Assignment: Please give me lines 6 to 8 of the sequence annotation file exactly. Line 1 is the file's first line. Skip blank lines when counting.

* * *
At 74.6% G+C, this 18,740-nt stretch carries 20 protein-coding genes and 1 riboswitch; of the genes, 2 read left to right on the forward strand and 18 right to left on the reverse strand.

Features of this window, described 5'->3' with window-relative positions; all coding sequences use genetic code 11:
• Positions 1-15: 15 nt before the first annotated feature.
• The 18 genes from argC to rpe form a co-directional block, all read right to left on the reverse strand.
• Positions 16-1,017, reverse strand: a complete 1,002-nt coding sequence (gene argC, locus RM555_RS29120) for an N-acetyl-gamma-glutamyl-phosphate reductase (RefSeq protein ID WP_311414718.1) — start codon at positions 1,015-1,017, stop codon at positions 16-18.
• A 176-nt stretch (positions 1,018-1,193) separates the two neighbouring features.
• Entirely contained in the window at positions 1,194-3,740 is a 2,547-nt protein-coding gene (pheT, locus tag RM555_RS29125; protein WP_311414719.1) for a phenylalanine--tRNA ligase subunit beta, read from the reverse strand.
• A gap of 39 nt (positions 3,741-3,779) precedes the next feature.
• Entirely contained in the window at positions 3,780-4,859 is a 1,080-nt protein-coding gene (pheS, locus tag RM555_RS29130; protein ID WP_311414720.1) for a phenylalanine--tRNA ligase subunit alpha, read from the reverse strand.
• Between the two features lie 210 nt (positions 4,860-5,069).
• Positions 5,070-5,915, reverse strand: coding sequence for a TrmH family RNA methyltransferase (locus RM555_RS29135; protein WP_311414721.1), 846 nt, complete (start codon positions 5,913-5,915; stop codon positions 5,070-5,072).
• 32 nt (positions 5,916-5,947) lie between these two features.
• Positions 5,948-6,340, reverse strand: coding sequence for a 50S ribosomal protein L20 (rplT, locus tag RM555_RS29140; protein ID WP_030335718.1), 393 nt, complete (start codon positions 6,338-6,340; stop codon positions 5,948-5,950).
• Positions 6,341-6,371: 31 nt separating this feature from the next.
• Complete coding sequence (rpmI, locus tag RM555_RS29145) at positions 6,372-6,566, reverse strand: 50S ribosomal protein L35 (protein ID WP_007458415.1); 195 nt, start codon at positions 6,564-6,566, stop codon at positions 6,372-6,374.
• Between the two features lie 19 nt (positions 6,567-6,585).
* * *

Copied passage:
• A 176-nt stretch (positions 1,018-1,193) separates the two neighbouring features.
• Entirely contained in the window at positions 1,194-3,740 is a 2,547-nt protein-coding gene (pheT, locus tag RM555_RS29125; protein WP_311414719.1) for a phenylalanine--tRNA ligase subunit beta, read from the reverse strand.
• A gap of 39 nt (positions 3,741-3,779) precedes the next feature.